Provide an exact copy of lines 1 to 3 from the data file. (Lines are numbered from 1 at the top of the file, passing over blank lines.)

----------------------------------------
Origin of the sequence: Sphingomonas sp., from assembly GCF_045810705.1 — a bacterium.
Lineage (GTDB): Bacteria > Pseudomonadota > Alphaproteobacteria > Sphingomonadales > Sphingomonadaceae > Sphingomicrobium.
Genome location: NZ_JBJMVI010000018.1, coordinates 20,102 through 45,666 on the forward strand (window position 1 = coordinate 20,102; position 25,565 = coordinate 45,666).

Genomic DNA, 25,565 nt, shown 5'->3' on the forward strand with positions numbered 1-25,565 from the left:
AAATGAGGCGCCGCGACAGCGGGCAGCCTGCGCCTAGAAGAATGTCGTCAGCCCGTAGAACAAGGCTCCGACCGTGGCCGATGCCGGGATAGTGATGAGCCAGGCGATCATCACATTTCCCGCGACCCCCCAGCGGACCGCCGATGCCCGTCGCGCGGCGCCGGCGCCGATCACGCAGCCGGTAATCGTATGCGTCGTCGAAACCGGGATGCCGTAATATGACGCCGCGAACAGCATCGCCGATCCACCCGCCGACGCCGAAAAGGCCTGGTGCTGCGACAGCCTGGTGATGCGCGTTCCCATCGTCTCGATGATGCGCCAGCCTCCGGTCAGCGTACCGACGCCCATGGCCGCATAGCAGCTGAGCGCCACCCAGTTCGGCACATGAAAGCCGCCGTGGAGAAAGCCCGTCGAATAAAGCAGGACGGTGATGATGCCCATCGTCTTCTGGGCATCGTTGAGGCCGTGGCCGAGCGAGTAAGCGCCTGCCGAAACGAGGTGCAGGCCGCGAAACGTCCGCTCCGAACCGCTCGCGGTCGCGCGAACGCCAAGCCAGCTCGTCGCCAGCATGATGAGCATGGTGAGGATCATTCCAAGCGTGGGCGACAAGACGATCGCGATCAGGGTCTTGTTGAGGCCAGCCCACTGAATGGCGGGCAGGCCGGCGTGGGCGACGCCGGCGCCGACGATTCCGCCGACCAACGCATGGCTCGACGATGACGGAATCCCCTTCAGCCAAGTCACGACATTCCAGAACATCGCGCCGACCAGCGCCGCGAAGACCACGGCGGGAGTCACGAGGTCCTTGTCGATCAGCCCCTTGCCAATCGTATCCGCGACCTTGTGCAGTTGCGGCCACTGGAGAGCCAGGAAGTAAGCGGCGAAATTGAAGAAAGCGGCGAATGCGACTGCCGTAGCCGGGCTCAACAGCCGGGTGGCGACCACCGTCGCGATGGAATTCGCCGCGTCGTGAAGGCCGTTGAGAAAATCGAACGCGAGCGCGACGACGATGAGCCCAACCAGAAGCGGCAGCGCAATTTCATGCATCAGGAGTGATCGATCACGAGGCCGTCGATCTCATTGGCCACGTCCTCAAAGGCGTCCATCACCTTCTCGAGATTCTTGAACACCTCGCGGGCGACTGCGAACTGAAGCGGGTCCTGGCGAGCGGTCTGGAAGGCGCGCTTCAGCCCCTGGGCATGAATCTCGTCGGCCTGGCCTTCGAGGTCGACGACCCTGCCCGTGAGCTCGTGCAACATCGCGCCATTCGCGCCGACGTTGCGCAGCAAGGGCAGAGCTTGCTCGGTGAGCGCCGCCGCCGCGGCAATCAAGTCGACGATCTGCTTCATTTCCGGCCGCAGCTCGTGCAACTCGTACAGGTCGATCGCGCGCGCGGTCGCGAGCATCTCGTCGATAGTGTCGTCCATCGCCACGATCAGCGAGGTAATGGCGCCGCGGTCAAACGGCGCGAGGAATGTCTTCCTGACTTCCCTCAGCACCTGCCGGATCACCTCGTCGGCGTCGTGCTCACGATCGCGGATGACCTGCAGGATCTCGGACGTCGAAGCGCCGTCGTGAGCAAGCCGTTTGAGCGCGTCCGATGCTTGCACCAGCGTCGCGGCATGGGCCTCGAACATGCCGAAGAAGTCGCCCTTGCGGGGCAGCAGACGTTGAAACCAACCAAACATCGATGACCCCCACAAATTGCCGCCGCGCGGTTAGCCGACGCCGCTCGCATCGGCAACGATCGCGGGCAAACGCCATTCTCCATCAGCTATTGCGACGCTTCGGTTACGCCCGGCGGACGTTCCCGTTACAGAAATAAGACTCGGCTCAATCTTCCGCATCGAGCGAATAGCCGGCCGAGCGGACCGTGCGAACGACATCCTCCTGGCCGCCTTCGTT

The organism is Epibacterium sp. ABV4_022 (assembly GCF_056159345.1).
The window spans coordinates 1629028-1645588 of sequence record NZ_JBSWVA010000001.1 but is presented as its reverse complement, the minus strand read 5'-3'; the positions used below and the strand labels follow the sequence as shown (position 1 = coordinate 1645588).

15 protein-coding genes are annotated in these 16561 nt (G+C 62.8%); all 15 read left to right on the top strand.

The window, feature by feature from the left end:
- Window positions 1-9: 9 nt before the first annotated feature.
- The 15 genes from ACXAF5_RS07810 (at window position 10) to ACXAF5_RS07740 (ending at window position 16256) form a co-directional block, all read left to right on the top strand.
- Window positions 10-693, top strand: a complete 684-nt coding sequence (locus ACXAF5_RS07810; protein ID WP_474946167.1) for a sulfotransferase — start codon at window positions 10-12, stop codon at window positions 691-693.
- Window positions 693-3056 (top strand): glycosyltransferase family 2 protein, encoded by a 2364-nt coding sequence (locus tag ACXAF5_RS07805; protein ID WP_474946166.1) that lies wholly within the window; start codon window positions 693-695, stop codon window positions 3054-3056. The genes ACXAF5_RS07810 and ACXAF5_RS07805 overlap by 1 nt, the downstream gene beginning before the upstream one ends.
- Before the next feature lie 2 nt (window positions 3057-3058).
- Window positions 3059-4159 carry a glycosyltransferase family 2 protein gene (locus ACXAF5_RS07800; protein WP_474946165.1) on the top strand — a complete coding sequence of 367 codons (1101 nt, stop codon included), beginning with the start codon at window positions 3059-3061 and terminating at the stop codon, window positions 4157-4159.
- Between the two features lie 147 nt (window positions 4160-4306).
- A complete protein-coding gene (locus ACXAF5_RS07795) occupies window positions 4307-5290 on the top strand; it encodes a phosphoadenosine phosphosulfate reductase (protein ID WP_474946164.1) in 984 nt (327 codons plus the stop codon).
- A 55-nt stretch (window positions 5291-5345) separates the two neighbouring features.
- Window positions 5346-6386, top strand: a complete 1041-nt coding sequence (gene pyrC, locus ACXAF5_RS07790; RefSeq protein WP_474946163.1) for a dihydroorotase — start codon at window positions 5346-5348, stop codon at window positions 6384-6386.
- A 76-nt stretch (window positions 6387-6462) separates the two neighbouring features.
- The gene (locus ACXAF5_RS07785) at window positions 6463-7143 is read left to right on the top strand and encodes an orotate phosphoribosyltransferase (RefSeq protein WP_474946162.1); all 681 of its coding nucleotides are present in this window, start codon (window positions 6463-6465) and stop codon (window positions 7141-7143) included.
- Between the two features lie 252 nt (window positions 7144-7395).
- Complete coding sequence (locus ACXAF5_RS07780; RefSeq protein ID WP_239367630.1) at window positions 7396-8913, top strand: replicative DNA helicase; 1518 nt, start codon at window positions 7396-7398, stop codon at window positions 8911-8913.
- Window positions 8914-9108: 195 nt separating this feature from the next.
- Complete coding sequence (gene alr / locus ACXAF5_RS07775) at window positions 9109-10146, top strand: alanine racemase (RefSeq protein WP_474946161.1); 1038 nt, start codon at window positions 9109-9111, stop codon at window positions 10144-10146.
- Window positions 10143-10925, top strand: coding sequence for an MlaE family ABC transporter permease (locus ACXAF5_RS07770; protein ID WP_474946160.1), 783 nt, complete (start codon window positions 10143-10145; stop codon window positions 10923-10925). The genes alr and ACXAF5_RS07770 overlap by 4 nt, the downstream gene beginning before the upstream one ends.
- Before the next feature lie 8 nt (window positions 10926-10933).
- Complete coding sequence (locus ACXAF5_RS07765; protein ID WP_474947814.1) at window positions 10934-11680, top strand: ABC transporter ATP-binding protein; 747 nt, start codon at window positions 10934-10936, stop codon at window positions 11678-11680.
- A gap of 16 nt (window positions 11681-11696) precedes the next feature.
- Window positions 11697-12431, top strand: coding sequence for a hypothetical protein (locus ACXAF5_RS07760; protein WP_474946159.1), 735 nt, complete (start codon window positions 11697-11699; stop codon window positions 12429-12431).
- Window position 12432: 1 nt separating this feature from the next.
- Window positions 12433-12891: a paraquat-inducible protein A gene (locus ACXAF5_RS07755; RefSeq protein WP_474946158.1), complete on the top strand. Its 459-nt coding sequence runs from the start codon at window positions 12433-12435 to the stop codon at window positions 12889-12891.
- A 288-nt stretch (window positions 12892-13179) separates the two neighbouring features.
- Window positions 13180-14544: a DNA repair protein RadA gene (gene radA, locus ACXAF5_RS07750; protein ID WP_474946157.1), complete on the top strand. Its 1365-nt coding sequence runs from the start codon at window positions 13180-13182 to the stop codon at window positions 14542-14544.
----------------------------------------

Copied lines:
Origin of the sequence: Sphingomonas sp., from assembly GCF_045810705.1 — a bacterium.
Lineage (GTDB): Bacteria > Pseudomonadota > Alphaproteobacteria > Sphingomonadales > Sphingomonadaceae > Sphingomicrobium.
Genome location: NZ_JBJMVI010000018.1, coordinates 20,102 through 45,666 on the forward strand (window position 1 = coordinate 20,102; position 25,565 = coordinate 45,666).